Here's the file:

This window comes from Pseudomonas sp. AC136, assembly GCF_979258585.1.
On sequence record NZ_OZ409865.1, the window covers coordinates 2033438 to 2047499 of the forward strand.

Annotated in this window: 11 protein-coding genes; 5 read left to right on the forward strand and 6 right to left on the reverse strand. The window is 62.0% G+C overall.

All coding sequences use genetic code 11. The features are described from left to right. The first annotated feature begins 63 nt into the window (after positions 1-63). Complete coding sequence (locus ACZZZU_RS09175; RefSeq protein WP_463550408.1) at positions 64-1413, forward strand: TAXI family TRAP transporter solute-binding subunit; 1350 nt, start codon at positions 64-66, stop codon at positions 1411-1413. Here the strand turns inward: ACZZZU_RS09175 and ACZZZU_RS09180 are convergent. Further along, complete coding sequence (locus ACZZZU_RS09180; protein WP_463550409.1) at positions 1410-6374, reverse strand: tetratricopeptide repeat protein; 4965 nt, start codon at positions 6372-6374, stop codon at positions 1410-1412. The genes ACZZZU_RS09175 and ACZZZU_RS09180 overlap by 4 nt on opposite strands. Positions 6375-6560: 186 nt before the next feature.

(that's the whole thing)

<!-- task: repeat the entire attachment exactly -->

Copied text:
This window comes from Pseudomonas sp. AC136, assembly GCF_979258585.1.
On sequence record NZ_OZ409865.1, the window covers coordinates 2033438 to 2047499 of the forward strand.

Annotated in this window: 11 protein-coding genes; 5 read left to right on the forward strand and 6 right to left on the reverse strand. The window is 62.0% G+C overall.

All coding sequences use genetic code 11. The features are described from left to right. The first annotated feature begins 63 nt into the window (after positions 1-63). Complete coding sequence (locus ACZZZU_RS09175; RefSeq protein WP_463550408.1) at positions 64-1413, forward strand: TAXI family TRAP transporter solute-binding subunit; 1350 nt, start codon at positions 64-66, stop codon at positions 1411-1413. Here the strand turns inward: ACZZZU_RS09175 and ACZZZU_RS09180 are convergent. Further along, complete coding sequence (locus ACZZZU_RS09180; protein WP_463550409.1) at positions 1410-6374, reverse strand: tetratricopeptide repeat protein; 4965 nt, start codon at positions 6372-6374, stop codon at positions 1410-1412. The genes ACZZZU_RS09175 and ACZZZU_RS09180 overlap by 4 nt on opposite strands. Positions 6375-6560: 186 nt before the next feature.